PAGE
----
Learn all about Occlusal Cavity and other types of tooth cavities along with the reasons and treatment options below!
A tooth cavity occurs when one or more portions of your teeth have been affected by dental caries. These carious lesions result in chalky white spots on the surfaces of the teeth. If not treated, these white spots turn brown or black over time, which is the earliest sign of a cavity.
Teeth are comprised of 4 layers- Enamel, Dentin, Pulp, and Cementum. Each of these layers plays a vital role in the well-being of your pearly whites.
It is the outermost and hardest part of the tooth. It’s what we see when we smile and the part of the tooth we brush. The primary purpose of enamel is to protect the teeth from acids and bacteria and is devoid of regenerative cells.
It is present right beneath the enamel and has a yellowish hue. It occupies the major part of the tooth. If the enamel wears away due to various circumstances, the dentin gets exposed, and you experience tooth sensitivity to cold and hot substances. It is due to its porous surface texture, which allows materials to affect the nerve endings.
Pulp is present underneath the dentin and is mainly composed of blood vessels and nerves. If the tooth decay reaches the pulp, you will experience immense pain.
It is the innermost portion of the tooth that covers the teeth’ roots and fuses them to the jawbone.
Types of Cavities
1. Occlusal Cavity or Smooth-Surface Cavities
The occlusal surface of the tooth is a complex network of pits, fissures, and ridges that provides the perfect niche for the accumulation of bacteria. The tooth tends to demineralize due to oral bacteria’s acid production, leading to the formation of the occlusal cavity. It usually occurs in molars.
2. Pit and Fissure Cavity
It affects the deep grooves present on the molars. It can be prevented by the application of sealant by the dentist.
3. Root Cavity
Root cavities develop on the root surface of the tooth, usually beneath the gums. It occurs when the acid produced by the bacteria affects the cementum.
Causes of Cavities
1. Dietary Habits
Increased consumption of food or drinks high in sugar, white starches like bread, pasta, chips can result in cavities over time.
2. Poor Oral Hygiene
Not brushing twice a day and maintaining proper hygiene can be one of the main reasons for developing caries.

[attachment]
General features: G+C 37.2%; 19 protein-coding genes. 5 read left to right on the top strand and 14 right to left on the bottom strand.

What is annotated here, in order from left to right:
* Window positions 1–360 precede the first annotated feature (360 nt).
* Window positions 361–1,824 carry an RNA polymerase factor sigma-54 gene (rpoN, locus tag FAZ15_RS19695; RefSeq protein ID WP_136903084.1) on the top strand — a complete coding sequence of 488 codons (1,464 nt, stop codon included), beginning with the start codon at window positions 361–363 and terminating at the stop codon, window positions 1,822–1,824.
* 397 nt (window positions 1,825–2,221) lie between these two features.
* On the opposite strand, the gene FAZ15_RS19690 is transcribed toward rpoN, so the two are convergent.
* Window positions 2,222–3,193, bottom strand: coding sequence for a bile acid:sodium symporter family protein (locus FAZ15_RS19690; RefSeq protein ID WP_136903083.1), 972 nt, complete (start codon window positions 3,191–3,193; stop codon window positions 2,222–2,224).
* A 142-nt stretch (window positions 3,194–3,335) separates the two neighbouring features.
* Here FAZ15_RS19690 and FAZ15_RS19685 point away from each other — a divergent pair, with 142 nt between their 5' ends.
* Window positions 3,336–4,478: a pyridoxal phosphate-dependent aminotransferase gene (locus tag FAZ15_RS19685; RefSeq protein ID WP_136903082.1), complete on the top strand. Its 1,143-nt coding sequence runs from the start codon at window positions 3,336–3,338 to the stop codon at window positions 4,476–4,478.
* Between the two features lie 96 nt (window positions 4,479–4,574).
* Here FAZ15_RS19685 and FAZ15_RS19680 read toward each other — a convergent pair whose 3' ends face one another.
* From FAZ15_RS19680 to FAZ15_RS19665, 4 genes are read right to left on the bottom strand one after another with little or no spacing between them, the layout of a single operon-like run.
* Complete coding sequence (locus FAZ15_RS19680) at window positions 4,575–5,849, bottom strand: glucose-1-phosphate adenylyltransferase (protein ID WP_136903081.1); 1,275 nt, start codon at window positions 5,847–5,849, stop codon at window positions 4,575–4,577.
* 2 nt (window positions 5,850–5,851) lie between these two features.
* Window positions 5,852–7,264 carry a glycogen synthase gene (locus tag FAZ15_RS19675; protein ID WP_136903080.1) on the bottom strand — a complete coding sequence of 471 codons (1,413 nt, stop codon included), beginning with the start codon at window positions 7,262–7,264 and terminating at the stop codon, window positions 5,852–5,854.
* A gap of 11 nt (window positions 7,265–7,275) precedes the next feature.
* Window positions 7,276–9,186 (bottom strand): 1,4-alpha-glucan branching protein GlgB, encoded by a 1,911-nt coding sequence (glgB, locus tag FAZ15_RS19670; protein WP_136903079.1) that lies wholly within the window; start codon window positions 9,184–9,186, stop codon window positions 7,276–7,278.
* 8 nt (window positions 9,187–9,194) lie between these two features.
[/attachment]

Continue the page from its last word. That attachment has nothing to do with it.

Medications like antihistamines, antidepressants, pain medication, sedatives, blood pressure medications can also develop cavities over time.
Tobacco use can increase the susceptibility of teeth to caries. Besides, dry mouth can also develop cavities.
Symptoms of a Cavity
- Sensitivity when consuming hot/cold food or beverages
- Pain on chewing
- Foul taste
- Bad breath
- Dark spots on the teeth
- Food impaction
- Small holes on the tooth surface
- Swelling of gums.
Regular dental visits can identify cavities and other dental issues before they can cause trouble and lead to serious complications. The earlier you seek treatment, the chances of preventing the progression of tooth decay is higher. The proper treatment plan depends on the severity of the cavity, which your dentist best assesses.
It is available in liquid, gel, foam, or as a varnish. It is advisable to get topical fluoride application to reduce the incidence of dental caries.
The application can treat pit and fissure cavities of sealants. It is a thin protective coating placed on the tooth’s surface to prevent the progression of caries.
For moderate cavities, the ideal treatment is to get a filling done. It is when the dentist completely removes the affected tooth structure with dental drills and restores it with the appropriate filling material to restore the strength of the tooth.
If the cavity has affected the pulp tissue, it will require root canal treatment followed by a custom fit crown. Otherwise, when the tooth is severely decayed and cannot be restored, it has to be extracted, followed by a bridge or an implant.
Avoid Sugary foods and drinks, and consume more water. Maintain proper oral hygiene and floss your teeth every night. Moreover, regularly visit your dentist to rule out the possibility of severe damage.